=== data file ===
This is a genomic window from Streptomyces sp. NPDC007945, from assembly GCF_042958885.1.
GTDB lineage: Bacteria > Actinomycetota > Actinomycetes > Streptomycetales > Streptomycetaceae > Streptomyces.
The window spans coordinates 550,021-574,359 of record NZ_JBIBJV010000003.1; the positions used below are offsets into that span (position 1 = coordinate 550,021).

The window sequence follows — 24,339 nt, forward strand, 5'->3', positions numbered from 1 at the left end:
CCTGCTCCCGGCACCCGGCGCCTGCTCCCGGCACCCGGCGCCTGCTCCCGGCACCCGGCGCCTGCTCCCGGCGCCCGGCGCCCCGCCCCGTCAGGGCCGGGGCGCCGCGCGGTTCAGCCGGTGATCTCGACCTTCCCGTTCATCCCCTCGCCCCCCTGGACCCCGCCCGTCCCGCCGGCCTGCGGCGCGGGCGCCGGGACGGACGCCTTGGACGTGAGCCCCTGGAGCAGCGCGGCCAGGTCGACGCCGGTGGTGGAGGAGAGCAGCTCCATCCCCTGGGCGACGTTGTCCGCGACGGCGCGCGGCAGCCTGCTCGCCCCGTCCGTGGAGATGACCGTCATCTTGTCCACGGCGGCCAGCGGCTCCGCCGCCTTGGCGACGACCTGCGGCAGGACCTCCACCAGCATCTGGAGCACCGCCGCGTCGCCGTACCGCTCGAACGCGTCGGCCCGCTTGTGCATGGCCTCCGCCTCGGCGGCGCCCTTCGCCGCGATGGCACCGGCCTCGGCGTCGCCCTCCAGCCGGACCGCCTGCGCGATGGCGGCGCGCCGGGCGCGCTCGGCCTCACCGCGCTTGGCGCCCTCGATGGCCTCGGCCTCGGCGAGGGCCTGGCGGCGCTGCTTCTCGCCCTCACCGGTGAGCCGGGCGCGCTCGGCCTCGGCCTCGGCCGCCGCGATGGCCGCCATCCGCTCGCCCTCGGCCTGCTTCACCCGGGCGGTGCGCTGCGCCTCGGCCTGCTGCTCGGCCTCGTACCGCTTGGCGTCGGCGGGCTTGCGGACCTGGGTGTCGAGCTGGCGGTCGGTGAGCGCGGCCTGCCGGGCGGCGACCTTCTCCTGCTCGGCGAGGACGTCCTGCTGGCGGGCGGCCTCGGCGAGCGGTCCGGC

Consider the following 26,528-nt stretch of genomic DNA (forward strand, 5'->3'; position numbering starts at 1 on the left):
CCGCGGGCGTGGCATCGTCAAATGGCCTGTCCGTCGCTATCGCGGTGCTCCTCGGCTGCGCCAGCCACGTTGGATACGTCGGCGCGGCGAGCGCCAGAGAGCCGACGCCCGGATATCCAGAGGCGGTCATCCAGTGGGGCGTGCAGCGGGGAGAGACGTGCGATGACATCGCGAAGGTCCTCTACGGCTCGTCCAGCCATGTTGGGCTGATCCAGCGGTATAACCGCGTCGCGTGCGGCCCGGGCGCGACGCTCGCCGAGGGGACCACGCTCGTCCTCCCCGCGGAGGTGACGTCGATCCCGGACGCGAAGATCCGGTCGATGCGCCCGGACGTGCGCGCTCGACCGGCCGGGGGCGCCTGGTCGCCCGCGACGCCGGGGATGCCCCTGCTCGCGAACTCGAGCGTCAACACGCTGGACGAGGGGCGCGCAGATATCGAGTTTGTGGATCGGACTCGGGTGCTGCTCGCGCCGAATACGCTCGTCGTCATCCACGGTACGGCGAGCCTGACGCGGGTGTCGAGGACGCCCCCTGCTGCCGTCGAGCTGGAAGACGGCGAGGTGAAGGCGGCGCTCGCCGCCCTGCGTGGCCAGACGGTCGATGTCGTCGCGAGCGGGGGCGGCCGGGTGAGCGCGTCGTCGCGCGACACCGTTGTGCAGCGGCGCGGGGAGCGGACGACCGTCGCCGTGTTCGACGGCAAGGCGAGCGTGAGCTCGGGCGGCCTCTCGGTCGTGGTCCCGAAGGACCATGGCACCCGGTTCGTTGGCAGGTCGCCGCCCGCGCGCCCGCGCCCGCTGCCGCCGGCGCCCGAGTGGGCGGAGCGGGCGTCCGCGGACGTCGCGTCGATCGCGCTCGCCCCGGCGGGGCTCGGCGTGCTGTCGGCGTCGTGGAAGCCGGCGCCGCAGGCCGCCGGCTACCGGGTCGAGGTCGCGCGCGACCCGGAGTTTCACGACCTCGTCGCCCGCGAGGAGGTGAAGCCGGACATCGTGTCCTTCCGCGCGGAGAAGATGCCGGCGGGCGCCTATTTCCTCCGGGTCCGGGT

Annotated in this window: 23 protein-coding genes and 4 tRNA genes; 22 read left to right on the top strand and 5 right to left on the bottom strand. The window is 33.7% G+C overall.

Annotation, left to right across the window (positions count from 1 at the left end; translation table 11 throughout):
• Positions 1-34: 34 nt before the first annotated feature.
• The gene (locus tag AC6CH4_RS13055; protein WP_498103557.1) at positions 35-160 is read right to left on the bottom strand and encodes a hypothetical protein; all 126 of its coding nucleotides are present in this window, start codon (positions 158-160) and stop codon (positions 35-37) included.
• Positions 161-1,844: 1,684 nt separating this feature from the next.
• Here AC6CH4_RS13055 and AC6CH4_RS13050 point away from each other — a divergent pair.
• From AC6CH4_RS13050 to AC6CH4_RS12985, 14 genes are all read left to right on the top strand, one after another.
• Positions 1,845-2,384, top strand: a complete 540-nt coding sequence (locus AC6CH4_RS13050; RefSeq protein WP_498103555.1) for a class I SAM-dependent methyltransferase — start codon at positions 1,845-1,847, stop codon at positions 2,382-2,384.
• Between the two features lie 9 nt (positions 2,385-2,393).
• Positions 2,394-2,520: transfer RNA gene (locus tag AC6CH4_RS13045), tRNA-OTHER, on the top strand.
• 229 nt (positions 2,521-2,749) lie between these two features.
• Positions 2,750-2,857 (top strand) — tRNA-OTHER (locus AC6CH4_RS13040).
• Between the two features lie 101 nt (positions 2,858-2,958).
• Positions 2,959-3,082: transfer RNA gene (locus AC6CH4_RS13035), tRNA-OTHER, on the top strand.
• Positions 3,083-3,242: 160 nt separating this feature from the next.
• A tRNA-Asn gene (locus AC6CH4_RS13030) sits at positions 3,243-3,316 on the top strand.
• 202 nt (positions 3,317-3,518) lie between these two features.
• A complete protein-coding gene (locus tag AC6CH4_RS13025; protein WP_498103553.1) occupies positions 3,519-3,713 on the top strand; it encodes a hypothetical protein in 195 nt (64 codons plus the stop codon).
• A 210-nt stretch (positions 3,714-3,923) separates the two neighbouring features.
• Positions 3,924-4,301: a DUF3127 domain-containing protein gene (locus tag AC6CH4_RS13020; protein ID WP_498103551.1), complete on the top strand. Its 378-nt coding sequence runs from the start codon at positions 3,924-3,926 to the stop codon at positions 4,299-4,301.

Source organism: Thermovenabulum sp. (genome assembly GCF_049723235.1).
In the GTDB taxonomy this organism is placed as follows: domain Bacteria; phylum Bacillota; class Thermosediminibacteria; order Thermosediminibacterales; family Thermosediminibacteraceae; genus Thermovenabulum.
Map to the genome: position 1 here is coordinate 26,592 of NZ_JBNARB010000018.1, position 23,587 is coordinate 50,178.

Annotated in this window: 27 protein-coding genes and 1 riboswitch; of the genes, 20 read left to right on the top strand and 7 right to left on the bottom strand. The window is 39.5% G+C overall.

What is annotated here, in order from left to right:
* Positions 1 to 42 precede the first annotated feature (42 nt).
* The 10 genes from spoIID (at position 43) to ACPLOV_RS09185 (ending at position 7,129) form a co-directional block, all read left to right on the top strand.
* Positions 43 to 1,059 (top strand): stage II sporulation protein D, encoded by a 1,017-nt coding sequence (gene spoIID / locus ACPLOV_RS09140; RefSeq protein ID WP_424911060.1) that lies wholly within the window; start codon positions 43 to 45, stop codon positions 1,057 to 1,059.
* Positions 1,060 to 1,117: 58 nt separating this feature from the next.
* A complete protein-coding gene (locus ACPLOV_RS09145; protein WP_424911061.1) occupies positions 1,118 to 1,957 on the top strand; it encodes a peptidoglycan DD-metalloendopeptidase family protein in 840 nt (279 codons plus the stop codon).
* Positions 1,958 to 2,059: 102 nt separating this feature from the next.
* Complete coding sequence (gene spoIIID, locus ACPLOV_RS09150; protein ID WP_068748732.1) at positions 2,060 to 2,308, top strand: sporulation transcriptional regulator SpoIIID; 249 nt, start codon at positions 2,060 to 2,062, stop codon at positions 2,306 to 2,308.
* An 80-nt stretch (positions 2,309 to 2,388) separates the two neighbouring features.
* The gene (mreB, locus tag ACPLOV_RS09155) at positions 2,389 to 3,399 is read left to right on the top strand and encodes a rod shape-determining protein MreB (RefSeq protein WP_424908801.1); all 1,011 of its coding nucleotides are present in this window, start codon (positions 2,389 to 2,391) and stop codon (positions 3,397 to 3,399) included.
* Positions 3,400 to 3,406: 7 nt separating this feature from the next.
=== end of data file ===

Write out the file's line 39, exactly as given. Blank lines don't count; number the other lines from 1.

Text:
* Complete coding sequence (gene spoIIID, locus ACPLOV_RS09150; protein ID WP_068748732.1) at positions 2,060 to 2,308, top strand: sporulation transcriptional regulator SpoIIID; 249 nt, start codon at positions 2,060 to 2,062, stop codon at positions 2,306 to 2,308.